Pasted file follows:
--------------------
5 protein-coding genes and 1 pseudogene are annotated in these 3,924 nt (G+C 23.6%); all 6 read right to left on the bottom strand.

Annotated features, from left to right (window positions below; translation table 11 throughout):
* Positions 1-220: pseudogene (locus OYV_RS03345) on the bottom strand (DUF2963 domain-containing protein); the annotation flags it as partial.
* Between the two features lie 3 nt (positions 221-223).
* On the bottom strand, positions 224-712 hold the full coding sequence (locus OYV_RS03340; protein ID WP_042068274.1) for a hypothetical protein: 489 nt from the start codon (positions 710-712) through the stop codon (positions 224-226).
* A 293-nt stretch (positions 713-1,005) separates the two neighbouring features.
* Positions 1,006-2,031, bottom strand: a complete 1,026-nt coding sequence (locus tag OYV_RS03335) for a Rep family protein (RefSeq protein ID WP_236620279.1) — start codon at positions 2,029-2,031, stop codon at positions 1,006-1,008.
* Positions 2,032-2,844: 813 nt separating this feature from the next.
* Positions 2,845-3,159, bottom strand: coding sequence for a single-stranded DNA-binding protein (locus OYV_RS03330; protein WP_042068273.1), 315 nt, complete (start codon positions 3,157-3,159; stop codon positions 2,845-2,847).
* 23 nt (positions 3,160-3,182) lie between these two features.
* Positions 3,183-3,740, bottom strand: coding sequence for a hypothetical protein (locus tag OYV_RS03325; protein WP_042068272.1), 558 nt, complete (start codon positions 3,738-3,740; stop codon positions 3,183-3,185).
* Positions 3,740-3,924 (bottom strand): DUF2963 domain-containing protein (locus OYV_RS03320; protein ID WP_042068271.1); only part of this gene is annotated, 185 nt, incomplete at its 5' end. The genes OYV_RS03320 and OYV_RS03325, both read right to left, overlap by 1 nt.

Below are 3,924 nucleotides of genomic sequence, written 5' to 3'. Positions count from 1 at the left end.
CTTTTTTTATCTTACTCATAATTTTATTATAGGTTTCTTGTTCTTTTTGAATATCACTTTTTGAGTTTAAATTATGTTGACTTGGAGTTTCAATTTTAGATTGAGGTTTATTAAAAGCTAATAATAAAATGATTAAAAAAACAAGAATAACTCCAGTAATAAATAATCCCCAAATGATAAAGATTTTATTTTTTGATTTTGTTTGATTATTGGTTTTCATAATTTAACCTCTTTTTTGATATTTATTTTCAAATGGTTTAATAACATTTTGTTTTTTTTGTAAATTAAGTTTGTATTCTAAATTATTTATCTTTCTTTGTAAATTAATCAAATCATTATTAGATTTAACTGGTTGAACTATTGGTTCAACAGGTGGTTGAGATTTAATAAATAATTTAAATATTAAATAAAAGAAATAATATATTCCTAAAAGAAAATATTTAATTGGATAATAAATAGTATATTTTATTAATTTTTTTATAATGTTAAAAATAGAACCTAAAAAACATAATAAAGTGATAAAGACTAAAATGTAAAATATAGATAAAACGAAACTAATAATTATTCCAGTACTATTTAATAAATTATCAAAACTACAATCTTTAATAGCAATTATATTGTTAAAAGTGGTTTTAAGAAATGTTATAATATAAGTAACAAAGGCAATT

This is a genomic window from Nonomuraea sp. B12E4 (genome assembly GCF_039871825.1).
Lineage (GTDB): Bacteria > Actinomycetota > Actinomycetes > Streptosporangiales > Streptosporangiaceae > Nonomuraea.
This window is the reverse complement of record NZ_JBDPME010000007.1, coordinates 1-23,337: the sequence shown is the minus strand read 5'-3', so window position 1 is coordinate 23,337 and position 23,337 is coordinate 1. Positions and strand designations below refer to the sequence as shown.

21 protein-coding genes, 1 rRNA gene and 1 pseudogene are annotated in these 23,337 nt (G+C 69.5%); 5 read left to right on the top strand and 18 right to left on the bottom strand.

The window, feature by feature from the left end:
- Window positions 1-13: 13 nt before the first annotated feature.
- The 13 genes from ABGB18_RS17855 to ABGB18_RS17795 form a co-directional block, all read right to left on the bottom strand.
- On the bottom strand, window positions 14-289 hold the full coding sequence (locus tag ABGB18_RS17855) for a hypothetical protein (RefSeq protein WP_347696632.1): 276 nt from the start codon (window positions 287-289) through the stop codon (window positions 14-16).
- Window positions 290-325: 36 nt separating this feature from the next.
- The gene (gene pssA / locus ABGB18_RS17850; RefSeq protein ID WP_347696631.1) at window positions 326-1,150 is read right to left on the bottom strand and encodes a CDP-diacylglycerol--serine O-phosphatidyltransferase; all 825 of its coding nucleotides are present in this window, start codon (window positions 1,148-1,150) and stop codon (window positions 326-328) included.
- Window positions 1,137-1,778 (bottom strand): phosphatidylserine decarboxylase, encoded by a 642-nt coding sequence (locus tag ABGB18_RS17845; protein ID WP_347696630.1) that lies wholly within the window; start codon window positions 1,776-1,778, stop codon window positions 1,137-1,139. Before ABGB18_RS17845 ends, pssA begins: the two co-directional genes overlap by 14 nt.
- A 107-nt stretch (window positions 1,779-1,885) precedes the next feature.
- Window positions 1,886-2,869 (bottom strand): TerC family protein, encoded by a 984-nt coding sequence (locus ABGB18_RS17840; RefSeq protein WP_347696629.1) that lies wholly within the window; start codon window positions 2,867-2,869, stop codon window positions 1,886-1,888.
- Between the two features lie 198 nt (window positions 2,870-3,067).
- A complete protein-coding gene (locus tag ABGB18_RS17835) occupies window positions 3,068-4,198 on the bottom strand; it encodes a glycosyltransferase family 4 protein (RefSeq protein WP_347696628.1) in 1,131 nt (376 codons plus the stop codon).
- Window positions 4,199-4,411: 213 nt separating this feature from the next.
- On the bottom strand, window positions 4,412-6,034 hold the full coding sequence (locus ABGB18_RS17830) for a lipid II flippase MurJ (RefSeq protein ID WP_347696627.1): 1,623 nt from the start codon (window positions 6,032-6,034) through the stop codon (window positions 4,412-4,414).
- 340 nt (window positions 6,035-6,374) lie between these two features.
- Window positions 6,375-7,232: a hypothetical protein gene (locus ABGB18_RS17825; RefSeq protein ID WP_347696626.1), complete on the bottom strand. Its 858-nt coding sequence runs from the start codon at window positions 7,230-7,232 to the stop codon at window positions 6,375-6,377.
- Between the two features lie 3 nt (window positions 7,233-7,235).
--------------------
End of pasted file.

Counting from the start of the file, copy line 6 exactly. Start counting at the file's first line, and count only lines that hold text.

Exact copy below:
* A 293-nt stretch (positions 713-1,005) separates the two neighbouring features.